What should we do about the NSA? Should we do anything at all? These question are on the forefront these days.
The right answer, of course, is complex. The perception of illegality at the NSA has outrun the reality by a fair bit. On the other hand, it seems quite clear that the NSA has often done things of which it is technically capable without considering whether or not they were wise in the context of a broader strategy. As Lisa Monaco the White Couse Counterterrorism advisor said the other day in USA Today: “Today’s world is highly interconnected, and the flow of large amounts of data is unprecedented. That’s why the president has directed us to review our surveillance capabilities, including with respect to our foreign partners. We want to ensure we are collecting information because we need it and not just because we can.”
Last week, I was scheduled to give some testimony on the very subject to the House Permanent Select Committee on Intelligence (the hearing was cancelled and rescheduled). Those who want to can review the entire testimony for an explanation of the theory that underlies much of what I proposed and a consideration of many more proposals. But for the curious, here’s a short summary, with footnote citations excised, of some of the reform proposals and their merits (or demerits, as the case may be):
- Congress should probably provide for an in-house advocate before the Foreign Intelligence Surveillance Court, to be called called at the court’s discretion. This would improve decision-making;
- Data retention rules and distributed databases (that is the idea of asking the telecommunications companies to hold the data on behalf of the NSA) will be ineffective and no more privacy protective than current rules;
- Post-collection judicial assessment of reasonable articulable suspicion is worth considering;
- We should reject the assertion that the FISA court is somehow either a rubberstamp or a packed court;
- The most effective reforms are likely structural rather than legislative; and
- Finally, our current system of intelligence oversight generally works. It is incumbent on this Committee and those in Congress with knowledge of how our intelligence apparatus operates to defend that system as effective and appropriate.
Here’s a deeper analysis:
First, we can’t with one breath condemn government access to vast quantities of data about individuals as a return of “Big Brother,” and at the same time criticize the government for its failure to “connect the dots” (as we did, for example, during the Christmas 2009 bomb plot attempted by Umar Farouk Abdulmutallab).
More to the point—large scale data analytical tools of the type the NSA is apparently using are of such great utility that governments will expand their use, as will the private sector. Old rules about collection and use limitations are no longer technologically relevant. If we value privacy at all, these ineffective protections must be replaced with new constructs. The goal then is the identification of a suitable legal and policy regime to regulate and manage the use of mass quantities of personal data.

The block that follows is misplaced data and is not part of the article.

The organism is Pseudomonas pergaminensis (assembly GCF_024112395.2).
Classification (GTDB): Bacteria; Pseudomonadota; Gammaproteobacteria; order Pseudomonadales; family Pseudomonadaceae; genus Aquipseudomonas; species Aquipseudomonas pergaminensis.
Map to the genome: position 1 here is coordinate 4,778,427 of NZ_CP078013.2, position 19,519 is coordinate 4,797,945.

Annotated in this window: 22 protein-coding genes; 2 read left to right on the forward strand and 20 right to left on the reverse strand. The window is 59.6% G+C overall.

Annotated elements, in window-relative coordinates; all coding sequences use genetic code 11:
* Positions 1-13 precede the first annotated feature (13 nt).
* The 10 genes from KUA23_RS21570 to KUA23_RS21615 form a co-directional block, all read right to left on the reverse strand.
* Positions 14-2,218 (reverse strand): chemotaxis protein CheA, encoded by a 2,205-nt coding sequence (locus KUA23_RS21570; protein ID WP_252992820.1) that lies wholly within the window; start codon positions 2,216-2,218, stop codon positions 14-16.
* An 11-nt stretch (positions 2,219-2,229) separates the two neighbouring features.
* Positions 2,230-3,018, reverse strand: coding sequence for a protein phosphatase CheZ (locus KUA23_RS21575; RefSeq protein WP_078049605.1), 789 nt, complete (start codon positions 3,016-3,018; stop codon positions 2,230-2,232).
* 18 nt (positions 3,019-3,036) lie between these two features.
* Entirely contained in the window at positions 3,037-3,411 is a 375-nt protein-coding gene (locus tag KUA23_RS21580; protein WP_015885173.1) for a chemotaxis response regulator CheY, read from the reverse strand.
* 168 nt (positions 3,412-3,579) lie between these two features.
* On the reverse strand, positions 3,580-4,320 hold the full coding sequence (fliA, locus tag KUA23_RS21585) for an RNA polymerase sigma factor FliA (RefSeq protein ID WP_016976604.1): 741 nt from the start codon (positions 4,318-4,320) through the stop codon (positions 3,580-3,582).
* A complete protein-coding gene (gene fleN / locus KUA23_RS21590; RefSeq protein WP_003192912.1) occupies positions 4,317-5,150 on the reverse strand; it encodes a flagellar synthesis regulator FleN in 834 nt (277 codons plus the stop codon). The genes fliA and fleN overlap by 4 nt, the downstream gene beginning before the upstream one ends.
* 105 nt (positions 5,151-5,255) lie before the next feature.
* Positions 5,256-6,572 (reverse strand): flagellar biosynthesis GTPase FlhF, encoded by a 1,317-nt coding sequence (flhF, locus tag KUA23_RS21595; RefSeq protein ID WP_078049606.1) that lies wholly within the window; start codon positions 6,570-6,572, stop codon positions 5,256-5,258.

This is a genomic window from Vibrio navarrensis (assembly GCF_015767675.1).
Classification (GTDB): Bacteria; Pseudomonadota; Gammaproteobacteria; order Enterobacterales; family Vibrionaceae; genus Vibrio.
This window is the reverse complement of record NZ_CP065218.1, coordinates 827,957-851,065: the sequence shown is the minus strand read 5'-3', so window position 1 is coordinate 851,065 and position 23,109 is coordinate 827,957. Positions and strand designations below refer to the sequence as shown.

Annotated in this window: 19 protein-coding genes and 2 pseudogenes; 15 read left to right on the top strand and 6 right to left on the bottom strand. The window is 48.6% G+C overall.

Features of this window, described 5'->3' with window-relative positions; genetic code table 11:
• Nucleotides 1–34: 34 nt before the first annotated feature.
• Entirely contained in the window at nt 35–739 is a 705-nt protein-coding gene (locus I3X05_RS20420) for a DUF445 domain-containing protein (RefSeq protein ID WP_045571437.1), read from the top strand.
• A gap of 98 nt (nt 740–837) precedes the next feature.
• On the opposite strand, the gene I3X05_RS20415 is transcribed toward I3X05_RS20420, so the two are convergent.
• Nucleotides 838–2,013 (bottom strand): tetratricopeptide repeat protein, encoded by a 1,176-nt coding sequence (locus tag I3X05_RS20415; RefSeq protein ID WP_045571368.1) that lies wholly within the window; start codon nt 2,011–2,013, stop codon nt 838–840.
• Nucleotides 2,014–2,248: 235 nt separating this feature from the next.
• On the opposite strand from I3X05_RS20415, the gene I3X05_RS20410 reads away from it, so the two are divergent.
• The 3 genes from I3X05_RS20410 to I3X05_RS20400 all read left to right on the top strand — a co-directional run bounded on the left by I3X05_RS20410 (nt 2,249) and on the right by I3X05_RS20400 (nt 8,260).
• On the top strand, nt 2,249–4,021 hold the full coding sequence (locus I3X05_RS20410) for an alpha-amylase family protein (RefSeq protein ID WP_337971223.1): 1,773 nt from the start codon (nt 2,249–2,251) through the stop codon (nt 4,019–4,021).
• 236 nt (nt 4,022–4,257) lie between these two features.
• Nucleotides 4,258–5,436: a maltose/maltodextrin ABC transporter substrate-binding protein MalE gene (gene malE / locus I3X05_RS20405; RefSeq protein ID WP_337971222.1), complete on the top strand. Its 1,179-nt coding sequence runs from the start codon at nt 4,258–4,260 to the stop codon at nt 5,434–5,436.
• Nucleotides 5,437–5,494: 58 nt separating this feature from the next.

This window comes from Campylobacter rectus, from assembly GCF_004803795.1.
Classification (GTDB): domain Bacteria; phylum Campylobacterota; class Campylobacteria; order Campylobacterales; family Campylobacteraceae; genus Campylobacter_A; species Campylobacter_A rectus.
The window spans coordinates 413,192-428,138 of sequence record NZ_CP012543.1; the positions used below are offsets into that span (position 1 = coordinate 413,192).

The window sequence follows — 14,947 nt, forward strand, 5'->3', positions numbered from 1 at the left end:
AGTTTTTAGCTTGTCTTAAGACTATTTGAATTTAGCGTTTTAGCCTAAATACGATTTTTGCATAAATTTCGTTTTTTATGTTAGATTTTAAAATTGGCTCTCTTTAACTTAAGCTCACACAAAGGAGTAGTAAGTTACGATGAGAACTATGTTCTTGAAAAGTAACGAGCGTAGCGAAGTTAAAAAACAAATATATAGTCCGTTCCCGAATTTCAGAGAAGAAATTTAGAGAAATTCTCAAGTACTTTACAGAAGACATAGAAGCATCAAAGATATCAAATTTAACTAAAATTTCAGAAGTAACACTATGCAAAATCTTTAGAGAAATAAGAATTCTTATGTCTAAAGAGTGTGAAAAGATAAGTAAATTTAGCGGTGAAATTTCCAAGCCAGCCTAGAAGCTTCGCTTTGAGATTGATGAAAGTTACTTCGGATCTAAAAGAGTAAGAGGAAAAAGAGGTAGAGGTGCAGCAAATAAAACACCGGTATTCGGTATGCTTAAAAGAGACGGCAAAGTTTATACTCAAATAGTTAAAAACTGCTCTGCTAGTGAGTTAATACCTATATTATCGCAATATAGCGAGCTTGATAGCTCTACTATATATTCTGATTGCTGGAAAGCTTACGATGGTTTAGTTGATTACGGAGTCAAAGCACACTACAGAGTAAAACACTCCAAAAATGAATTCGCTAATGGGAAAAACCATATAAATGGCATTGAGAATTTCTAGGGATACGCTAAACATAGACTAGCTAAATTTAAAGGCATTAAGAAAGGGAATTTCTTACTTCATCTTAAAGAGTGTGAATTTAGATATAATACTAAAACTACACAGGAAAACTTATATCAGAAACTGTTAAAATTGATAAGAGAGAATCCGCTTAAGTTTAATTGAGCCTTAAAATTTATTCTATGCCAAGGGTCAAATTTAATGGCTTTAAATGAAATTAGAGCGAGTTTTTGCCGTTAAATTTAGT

We should therefore favor those reforms that create delegated or calibrated transparency (enough to enable oversight without eliminating essential capabilities) and respond to the new paradigm of data analytics and privacy (by controlling use rather than collection):
Adversarial Advocate: This proposal would create a standing team of attorneys to respond to and present a counter argument before the FISC to requests for permission to collect information against an individual or entity. Presumably, this team of attorneys would either be from within the government (such as the DNI’s Civil Liberties and Privacy Officer) or a cadre of non-government attorney’s with clearances.
There is much to be said in favor of this proposal. With regular criminal warrants the ex parte nature of the application for a warrant does not systematically create a lack of a check on overreaching because of the possibility for post-enforcement review during criminal prosecution with its adversarial process. By contrast, in intelligence investigations that post-execution checking function of adversarial contest is often missing—few if any intelligence collection cases wind up before the courts. As a result there is no systematic way of constraining the authority of the United States government in this context. Providing for an adversarial advocate would give us the general benefits of adversarial presentation and provide a useful checking function on the overarching broad effect of FISA law on the public.
To be sure, this would be a novel process. We don’t typically do pre-enforcement review of investigative techniques. And if poorly implemented, this sort of process risks slowing down critical time sensitive investigations. Perhaps most importantly, many worry (not without justification) that the adversarial advocate will in the end have an agenda that may distort legal developments.